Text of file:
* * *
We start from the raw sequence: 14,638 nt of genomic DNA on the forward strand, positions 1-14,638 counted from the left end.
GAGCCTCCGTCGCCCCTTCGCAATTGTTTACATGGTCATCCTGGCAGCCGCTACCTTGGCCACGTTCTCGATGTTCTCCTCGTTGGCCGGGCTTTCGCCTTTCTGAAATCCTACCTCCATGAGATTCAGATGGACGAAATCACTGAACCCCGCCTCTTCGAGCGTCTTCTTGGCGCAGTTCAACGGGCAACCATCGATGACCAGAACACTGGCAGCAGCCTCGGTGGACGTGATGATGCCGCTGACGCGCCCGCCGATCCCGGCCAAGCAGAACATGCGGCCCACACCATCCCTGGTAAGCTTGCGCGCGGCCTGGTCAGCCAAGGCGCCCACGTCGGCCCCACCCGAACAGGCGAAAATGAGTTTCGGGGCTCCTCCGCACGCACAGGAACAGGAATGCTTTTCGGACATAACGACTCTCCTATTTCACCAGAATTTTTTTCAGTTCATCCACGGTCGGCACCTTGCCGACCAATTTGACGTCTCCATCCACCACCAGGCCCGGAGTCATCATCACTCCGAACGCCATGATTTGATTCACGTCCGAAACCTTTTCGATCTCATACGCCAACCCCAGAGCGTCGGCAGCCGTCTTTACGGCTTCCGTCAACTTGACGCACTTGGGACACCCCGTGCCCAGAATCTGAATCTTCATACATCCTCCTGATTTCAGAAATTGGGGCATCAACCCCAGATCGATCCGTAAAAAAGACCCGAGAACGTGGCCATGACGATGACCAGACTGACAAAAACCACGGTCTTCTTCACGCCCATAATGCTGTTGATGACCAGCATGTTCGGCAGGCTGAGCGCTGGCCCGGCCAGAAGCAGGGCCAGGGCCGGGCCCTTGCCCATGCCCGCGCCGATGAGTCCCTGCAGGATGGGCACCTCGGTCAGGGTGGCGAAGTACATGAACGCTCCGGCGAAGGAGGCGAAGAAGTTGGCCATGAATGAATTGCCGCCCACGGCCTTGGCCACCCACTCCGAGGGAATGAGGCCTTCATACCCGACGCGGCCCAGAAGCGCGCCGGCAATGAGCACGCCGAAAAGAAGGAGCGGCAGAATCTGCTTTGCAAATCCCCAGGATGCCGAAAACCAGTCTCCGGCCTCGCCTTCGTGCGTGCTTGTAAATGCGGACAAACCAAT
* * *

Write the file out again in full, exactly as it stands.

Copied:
We start from the raw sequence: 14,638 nt of genomic DNA on the forward strand, positions 1-14,638 counted from the left end.
GAGCCTCCGTCGCCCCTTCGCAATTGTTTACATGGTCATCCTGGCAGCCGCTACCTTGGCCACGTTCTCGATGTTCTCCTCGTTGGCCGGGCTTTCGCCTTTCTGAAATCCTACCTCCATGAGATTCAGATGGACGAAATCACTGAACCCCGCCTCTTCGAGCGTCTTCTTGGCGCAGTTCAACGGGCAACCATCGATGACCAGAACACTGGCAGCAGCCTCGGTGGACGTGATGATGCCGCTGACGCGCCCGCCGATCCCGGCCAAGCAGAACATGCGGCCCACACCATCCCTGGTAAGCTTGCGCGCGGCCTGGTCAGCCAAGGCGCCCACGTCGGCCCCACCCGAACAGGCGAAAATGAGTTTCGGGGCTCCTCCGCACGCACAGGAACAGGAATGCTTTTCGGACATAACGACTCTCCTATTTCACCAGAATTTTTTTCAGTTCATCCACGGTCGGCACCTTGCCGACCAATTTGACGTCTCCATCCACCACCAGGCCCGGAGTCATCATCACTCCGAACGCCATGATTTGATTCACGTCCGAAACCTTTTCGATCTCATACGCCAACCCCAGAGCGTCGGCAGCCGTCTTTACGGCTTCCGTCAACTTGACGCACTTGGGACACCCCGTGCCCAGAATCTGAATCTTCATACATCCTCCTGATTTCAGAAATTGGGGCATCAACCCCAGATCGATCCGTAAAAAAGACCCGAGAACGTGGCCATGACGATGACCAGACTGACAAAAACCACGGTCTTCTTCACGCCCATAATGCTGTTGATGACCAGCATGTTCGGCAGGCTGAGCGCTGGCCCGGCCAGAAGCAGGGCCAGGGCCGGGCCCTTGCCCATGCCCGCGCCGATGAGTCCCTGCAGGATGGGCACCTCGGTCAGGGTGGCGAAGTACATGAACGCTCCGGCGAAGGAGGCGAAGAAGTTGGCCATGAATGAATTGCCGCCCACGGCCTTGGCCACCCACTCCGAGGGAATGAGGCCTTCATACCCGACGCGGCCCAGAAGCGCGCCGGCAATGAGCACGCCGAAAAGAAGGAGCGGCAGAATCTGCTTTGCAAATCCCCAGGATGCCGAAAACCAGTCTCCGGCCTCGCCTTCGTGCGTGCTTGTAAATGCGGACAAACCAAT